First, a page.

Vermont Cheddar Cheese Crackers

Made with extra sharp Vermont Cheddar, homemade crackers taste better than any you’ve ever bought in a box. Remarkably, they cost about the same. The real proof is the taste. These crackers are baked long enough for the cheese to start caramelizing. The dough is smooth, pliable, and far easier to work than pie pastry. The potato flour blocks the formation of gluten, which not only helps produce a superior cracker, but easily modeled dough. It can be rolled very thin, and still be handled without falling apart or being sticky. If you like big results with little effort try these crackers. Continue reading

Old-Fashioned Apple Strudel with Homemade Pastry

“The difference between the almost right word and the right word is really a large matter–’tis the difference between the lightning bug and the lightning.” Mark Twain. The same applies to the difference between using frozen phyllo and making your own strudel dough. Making your own requires some patience, but the results are worth the effort. It’s fun, and absolutely amazing to stretch a simple mixture of flour, water, and oil into an enormous sheet of tissue-like pastry. The filling steams while sealed inside the flaky envelope and develops a texture unlike that of apple pie, which vents steam during baking. The vapor-thin layer upon layer of pastry crisp into an enclosure that defies description. As usual, these simple combinations are the ones that endure the centuries. Continue reading

Polenta Bites Stuffed with Smoked Mozzarella

When you bite into this polenta-based hors d’oeuvre, there is the surprise of warm, gooey smoked mozzarella inside. Topped with a dollop of concentrated tomatoes, garlic, and basil, these little snacks are hard to resist. Fancy enough to serve at a wedding reception, they are also right at home on a Super Bowl buffet. Continue reading

Lasagna with Three Cheeses, Two Meats and Homemade Pasta

Lasagna is one of the ultimate comfort foods. When made with homemade pasta it is light as can be, even if it has an extra layer. If you live in an urban area you probably know a store where you can purchase sheets of fresh pasta. If you live in the last fort on the edge of the frontier, you’ll have to break out the hand-cranked pasta machine. Either way, there just isn’t any comparison between tender fresh pasta and boxed supermarket pasta. Continue reading

Roti: Indian Flatbread

In terms of baked goods, roti has to rank among items having the greatest result for the least number of ingredients. If you are counting just flour and water that makes 2 ingredients. Traditionally, it is unsalted and therefore serves as an excellent foil to highly spiced or salty foods. It is an essential accompaniment for curries of all kinds. Roti can also be used for sandwiches—either wrapped in the entire flatbread, or cut in half and stuffed with your choice of filling. Use roti instead of tortillas to hold any number of grilled meats, vegetables, and sauces. Continue reading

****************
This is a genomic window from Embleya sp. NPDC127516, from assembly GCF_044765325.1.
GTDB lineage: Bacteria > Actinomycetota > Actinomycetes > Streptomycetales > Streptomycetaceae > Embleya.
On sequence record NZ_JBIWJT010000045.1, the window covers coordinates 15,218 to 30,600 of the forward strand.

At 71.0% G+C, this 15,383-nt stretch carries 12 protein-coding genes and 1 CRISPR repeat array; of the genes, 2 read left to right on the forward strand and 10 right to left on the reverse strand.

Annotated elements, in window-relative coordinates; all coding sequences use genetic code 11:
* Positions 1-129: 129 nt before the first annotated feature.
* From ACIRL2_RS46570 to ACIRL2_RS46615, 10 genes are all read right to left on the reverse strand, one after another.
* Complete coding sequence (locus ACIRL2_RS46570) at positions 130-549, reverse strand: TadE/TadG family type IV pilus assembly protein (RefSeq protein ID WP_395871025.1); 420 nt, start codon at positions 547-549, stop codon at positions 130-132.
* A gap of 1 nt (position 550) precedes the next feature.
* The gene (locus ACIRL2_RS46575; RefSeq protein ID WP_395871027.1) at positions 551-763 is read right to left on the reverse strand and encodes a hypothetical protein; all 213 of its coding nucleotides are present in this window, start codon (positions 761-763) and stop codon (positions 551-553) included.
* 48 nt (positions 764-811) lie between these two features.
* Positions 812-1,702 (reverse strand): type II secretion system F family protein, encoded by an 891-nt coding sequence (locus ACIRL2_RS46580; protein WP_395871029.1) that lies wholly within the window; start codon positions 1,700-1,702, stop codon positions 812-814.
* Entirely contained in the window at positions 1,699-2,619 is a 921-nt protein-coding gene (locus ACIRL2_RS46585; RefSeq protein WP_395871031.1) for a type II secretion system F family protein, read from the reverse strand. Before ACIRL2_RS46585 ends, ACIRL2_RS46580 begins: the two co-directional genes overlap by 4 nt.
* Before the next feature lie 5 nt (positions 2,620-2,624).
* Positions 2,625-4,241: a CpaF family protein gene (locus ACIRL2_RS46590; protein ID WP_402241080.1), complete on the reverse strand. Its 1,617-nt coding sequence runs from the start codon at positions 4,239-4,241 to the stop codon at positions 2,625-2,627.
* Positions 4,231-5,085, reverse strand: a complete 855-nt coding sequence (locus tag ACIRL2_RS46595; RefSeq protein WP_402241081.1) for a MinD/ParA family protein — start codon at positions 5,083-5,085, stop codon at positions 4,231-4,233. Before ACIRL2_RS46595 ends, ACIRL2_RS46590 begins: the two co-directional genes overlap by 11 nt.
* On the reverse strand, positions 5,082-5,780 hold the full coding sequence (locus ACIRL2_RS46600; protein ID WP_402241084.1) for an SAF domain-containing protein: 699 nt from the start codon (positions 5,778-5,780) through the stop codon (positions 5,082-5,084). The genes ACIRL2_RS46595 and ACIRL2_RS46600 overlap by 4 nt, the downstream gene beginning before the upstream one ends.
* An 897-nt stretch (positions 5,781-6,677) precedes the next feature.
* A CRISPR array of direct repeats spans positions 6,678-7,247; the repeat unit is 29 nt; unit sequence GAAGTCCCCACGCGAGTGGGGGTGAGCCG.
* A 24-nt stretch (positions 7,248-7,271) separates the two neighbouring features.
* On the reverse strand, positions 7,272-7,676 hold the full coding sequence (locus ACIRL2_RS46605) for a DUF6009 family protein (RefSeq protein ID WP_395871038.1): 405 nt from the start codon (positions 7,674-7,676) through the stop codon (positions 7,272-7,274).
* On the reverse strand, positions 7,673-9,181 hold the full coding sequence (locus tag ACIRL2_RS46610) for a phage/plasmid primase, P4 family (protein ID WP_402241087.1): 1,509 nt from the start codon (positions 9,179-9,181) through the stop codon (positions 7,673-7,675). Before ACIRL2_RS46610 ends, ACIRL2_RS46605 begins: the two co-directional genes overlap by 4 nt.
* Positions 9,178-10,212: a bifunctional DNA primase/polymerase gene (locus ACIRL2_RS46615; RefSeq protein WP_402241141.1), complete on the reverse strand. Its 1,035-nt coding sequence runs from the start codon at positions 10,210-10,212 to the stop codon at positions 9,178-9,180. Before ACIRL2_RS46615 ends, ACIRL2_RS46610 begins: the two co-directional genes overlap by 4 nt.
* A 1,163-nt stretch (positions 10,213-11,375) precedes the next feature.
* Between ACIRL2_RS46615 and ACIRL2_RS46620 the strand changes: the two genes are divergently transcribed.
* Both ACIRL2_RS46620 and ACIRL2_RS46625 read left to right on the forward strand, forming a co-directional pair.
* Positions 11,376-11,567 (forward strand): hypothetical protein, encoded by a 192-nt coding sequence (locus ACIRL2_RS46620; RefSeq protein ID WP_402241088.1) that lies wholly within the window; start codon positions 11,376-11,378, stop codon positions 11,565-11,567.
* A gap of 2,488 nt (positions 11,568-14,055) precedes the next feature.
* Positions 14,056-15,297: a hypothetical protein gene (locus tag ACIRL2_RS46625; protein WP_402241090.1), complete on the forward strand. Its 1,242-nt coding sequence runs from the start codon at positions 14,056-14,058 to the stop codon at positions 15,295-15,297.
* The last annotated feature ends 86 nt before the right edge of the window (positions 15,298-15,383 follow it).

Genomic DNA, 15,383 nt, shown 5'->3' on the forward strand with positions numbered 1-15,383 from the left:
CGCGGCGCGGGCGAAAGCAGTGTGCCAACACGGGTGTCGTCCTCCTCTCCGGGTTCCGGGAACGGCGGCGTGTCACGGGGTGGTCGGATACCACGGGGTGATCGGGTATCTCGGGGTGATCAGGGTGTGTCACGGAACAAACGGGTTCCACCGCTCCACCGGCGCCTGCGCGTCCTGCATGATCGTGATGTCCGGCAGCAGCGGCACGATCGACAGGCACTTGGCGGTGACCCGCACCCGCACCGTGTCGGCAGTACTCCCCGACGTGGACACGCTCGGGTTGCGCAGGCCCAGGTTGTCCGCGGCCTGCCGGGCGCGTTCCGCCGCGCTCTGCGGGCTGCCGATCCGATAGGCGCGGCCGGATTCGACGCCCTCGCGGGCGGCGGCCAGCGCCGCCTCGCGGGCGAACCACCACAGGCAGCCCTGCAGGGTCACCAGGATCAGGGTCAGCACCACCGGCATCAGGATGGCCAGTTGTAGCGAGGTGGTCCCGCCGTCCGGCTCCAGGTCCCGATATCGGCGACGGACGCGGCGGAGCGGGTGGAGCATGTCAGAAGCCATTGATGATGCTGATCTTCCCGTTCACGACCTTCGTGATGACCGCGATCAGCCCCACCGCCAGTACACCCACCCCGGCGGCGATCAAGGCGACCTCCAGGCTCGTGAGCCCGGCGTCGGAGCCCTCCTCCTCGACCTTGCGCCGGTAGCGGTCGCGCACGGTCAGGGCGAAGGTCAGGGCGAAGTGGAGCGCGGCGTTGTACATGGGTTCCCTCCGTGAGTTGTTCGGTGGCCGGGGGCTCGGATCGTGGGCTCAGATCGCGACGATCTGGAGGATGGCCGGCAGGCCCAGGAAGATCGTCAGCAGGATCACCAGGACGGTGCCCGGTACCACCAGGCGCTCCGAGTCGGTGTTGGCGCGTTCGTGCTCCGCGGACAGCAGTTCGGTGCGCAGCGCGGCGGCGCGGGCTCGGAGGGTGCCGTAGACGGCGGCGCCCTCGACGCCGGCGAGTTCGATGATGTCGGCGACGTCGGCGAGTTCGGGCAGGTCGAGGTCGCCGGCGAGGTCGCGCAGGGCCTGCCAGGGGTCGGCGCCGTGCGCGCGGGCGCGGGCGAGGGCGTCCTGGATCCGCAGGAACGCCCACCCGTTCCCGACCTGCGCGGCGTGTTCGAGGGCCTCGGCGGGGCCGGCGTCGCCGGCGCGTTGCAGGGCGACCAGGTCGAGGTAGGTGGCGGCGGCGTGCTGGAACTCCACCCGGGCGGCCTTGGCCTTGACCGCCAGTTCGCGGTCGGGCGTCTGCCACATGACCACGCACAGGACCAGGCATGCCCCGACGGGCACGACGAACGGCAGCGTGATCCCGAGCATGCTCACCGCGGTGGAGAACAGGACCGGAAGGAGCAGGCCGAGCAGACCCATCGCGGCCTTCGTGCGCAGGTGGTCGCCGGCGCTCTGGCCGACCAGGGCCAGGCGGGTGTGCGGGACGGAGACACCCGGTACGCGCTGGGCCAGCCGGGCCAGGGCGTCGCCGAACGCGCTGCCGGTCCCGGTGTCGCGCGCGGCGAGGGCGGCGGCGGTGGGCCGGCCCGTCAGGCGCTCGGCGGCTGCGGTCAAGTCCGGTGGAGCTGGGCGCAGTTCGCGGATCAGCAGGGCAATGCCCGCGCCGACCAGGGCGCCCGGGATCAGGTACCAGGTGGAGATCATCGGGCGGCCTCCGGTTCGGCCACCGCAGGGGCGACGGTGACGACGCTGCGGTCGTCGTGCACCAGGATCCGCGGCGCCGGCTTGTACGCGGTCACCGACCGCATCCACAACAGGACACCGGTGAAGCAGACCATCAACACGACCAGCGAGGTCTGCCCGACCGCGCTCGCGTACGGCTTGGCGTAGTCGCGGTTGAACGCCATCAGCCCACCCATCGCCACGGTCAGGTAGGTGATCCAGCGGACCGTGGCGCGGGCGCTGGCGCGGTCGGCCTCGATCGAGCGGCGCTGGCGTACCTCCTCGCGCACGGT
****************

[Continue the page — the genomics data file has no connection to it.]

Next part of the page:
Brined Garlic Dill Pickles

These are the real deal. Anyone who grew up eating the kind of pickles you fished out of a barrel with a pair of tongs understands.  I remember stopping by a tiny Polish-owned delicatessen while doing my paper route for a plump dill pickle to gnaw as I rode my bike. Brined pickles do not rely on vinegar as a preservative, but a saltwater solution that helps the cucumbers to ferment naturally. In my opinion, the perfect pickle is crisp, crunchy, and redolent of garlic, fresh dill, peppercorns, and mustard seed. The main obstacle in achieving this delicious result resides in an enzyme located in the cucumber’s blossom end. Centuries of trial and error found that the inclusion of leaves from grape, horseradish, cherry, or oak prevent cucumbers from softening in the brine. Continue reading

Bread Pretzels with Cheddar-Heady Topper IPA Fondue

This recipe is a tribute to my favorite brewpub, The Alchemist of Waterbury, Vermont. At the end of August, when tropical storm Irene flooded downtown Waterbury, water inundated their building destroying everything inside. Thankfully, they plan to rebuild and open this winter. One of my favorite menu items is their platter of bread pretzel pieces served with a fondue of beer and cheese. I don’t have their recipe, but I wanted create one using their Heady Topper IPA, now available in cans, in the dip. The extra hoppy flavors of this ale sing a duet with the earthy, herbal qualities of Cabot Seriously Sharp Cheddar. Continue reading

Lamb Steaks with Cracked Peppercorns and Blueberries

These lamb steaks have a snappy coating of cracked peppercorns and a buttery sauce flavored with red wine, blueberries, rosemary, and red currant jelly. Serve these steaks with a simple and colorful assortment of roasted root vegetables. Choose a wine featuring a berry or plum flavor such as a Cabernet Sauvignon or Shiraz. If you prefer a malt beverage, try an American style brown ale to go with the lamb and sauce. Continue reading

Lemon Jelly Belly Cookies

Sometimes I take requests. This one came from a friend who bakes incredible boxes of assorted cookies for charity fundraisers and holiday gifts. She asked for a lemon cookie recipe and I immediately thought of Meyer lemons, which are sweeter and less acidic than your typical lemons. This recipe has a double-dose of Meyer lemons—in the dough and the jelly. Making the jelly as an additional step is a bit time-consuming, but it is worth it since you will end up with 3 half-pints of jelly and you only need ½ cup for the cookies. Of course, if you’re making cookies by the hundreds, you may need it all. They are named Jelly Belly cookies because the jelly sits in the belly of the cookie.  Continue reading